Commentary by Dr. Whitesel: I’m writing a Doctor of Ministry course for a nationally known seminary on pastoral transitions. The average pastor will go through 4 to 5 translations in his or her ministerial career.
Yet leadership developmemt departments of denominations typically don’t prepare us for these transitions. However, my very first consultation over 30 years ago was to coach a ministry transition. And to my surprise it went very well. And, it cemented in my heart the confirmation that I was to go into consulting.
Therefore, I’ve put together a course on best practices. To give you a preview, here’s one of the research based articles I’ll be utilizing from Harvard Business Review.
“Setting the Record Straight on Switching Jobs” by Amy Gallo, Harvard Business Review, 10/15.
… experts have described the current labor market as “candidate-driven.” Job seekers hold more power than employers, a trend that seems to be deepening.
So does this mean when switching jobs, you’re in the driver’s seat? Not necessarily. But it does mean that you can’t rely on “age-old” guidance.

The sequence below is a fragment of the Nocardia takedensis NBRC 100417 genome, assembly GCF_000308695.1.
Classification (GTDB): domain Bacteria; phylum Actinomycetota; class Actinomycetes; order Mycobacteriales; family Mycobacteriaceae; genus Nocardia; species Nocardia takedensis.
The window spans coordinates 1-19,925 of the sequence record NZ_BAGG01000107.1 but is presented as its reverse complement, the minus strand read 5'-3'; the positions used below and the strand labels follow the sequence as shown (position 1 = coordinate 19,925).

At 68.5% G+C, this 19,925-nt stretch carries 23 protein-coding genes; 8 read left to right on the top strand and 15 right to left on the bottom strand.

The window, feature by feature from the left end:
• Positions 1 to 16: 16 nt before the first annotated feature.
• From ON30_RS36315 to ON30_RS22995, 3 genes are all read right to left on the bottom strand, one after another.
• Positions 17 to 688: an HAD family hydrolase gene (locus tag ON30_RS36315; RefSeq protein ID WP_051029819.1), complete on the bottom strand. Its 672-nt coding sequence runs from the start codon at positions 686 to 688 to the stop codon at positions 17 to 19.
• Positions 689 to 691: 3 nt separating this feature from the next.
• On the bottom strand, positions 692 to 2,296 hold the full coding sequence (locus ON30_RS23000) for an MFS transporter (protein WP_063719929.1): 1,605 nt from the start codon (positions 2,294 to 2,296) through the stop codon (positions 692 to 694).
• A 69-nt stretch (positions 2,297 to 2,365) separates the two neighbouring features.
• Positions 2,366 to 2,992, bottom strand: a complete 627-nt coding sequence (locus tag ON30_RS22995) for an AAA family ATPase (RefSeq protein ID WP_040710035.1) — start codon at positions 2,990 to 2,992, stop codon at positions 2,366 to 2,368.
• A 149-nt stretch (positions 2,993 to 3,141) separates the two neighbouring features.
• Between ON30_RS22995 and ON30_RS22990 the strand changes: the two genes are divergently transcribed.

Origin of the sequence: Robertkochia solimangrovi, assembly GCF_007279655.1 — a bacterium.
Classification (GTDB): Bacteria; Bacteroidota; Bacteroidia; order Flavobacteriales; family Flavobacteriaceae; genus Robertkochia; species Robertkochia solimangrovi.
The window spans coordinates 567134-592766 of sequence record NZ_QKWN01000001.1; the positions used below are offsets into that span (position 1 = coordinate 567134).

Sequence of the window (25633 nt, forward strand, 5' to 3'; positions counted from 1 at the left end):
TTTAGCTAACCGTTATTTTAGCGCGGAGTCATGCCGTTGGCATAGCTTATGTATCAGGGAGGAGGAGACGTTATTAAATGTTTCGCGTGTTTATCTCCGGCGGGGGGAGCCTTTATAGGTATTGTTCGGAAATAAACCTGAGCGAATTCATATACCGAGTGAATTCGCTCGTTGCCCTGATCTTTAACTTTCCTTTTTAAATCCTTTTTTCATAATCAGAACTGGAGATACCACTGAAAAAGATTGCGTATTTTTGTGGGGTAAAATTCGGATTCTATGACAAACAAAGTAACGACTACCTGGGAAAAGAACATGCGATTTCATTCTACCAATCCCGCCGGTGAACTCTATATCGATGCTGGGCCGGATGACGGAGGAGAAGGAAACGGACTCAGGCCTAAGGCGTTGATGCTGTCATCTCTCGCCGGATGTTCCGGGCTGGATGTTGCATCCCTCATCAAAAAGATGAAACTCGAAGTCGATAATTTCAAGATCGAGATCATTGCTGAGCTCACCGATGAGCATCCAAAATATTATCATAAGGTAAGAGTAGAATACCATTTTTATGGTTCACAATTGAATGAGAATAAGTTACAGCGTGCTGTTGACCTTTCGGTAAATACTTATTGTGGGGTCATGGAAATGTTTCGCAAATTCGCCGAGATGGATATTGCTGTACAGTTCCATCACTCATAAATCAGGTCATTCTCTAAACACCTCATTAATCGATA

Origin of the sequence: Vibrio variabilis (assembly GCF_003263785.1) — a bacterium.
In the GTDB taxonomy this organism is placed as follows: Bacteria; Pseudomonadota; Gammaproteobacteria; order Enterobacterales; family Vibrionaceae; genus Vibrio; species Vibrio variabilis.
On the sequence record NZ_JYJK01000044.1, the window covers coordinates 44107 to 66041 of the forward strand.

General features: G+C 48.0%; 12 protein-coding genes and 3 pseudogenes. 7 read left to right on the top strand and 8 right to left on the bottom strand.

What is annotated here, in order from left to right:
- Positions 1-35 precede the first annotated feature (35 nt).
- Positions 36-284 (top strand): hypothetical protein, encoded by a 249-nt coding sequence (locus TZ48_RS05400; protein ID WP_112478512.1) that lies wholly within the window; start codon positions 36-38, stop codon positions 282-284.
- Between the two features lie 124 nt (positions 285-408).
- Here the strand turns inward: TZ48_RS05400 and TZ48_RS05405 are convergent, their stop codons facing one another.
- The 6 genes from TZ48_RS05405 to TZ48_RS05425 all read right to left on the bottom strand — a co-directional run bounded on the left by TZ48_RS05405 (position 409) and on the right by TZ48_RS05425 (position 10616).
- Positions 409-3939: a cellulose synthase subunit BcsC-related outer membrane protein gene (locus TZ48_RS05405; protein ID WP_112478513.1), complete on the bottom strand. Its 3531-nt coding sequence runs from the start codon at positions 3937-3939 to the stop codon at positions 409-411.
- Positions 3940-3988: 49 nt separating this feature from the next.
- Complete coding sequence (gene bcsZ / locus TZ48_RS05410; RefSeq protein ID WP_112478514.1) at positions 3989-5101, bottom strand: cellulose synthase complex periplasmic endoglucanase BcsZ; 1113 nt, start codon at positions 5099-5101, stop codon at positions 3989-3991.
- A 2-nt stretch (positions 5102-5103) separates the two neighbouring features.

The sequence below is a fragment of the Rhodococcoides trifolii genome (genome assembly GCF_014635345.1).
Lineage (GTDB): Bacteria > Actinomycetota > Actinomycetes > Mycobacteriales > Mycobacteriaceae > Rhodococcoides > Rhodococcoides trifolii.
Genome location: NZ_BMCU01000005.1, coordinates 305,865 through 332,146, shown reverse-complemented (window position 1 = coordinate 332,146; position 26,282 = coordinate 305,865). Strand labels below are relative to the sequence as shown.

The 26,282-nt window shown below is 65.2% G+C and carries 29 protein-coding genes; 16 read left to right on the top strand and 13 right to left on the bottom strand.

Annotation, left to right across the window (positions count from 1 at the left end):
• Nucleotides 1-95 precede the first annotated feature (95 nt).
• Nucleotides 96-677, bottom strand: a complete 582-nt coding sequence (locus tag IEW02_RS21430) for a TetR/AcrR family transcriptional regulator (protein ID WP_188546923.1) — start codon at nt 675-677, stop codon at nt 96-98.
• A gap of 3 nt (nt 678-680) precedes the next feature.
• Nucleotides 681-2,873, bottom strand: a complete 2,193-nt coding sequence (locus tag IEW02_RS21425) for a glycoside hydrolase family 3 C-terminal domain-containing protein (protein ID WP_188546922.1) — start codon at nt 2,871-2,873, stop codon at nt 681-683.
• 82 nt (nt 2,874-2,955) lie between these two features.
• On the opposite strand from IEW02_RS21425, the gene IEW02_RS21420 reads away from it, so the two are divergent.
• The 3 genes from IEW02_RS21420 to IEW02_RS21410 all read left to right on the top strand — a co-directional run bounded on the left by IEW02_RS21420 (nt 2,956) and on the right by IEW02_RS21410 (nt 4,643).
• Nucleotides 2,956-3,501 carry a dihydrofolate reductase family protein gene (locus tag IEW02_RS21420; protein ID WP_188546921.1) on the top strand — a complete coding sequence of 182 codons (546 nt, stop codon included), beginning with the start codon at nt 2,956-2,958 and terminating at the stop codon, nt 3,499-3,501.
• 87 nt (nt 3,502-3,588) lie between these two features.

2. “Stay at a job for at least a year or two — moving around too much looks bad on a resume.”
“This is a popular piece of conventional wisdom,” says Sullivan, and it’s simply not true anymore. First of all, it’s not always realistic. “There are many times when you really need to leave your job without anything else,” says Fernández-Aráoz. You may need to relocate because of your spouse’s job or quit to take care of a family member.
Second, short stints no longer hurt a resume…
3. “Don’t quit your job before allowing your current employer to make a counter offer.”
If you’re a valuable employee, Sullivan says that smart companies will make an attempt to convince you to stay. “If you’re on their priority list, it would be considered ‘regrettable turnover’ for them and they’ll do what they can to keep you.” Counteroffers have become much more common… “They usually come with some form of flattery, promises, and even better conditions,” he says.
But be careful, he warns: “In my three decades of experience, I’m genuinely convinced that most counteroffers are bad for all parties.” He gives two reasons you shouldn’t accept a counteroffer. First, there was a reason you started to look for another job and that’s unlikely to change despite your employer’s promises. “The rule of thumb among recruiters used to be that 80% of those accepting counteroffers leave, or are terminated, within six to 12 months, and that half of those who accept them re-initiate their job searches within 90 days.” Even if your manager is able to make good on the promises in a counteroffer, there is the issue of broken trust. “They may still consider you less loyal and therefore offer you lower chances of future development.” Second, Fernández-Aráoz says, “you’ve made a commitment to the new company and you should honor it.”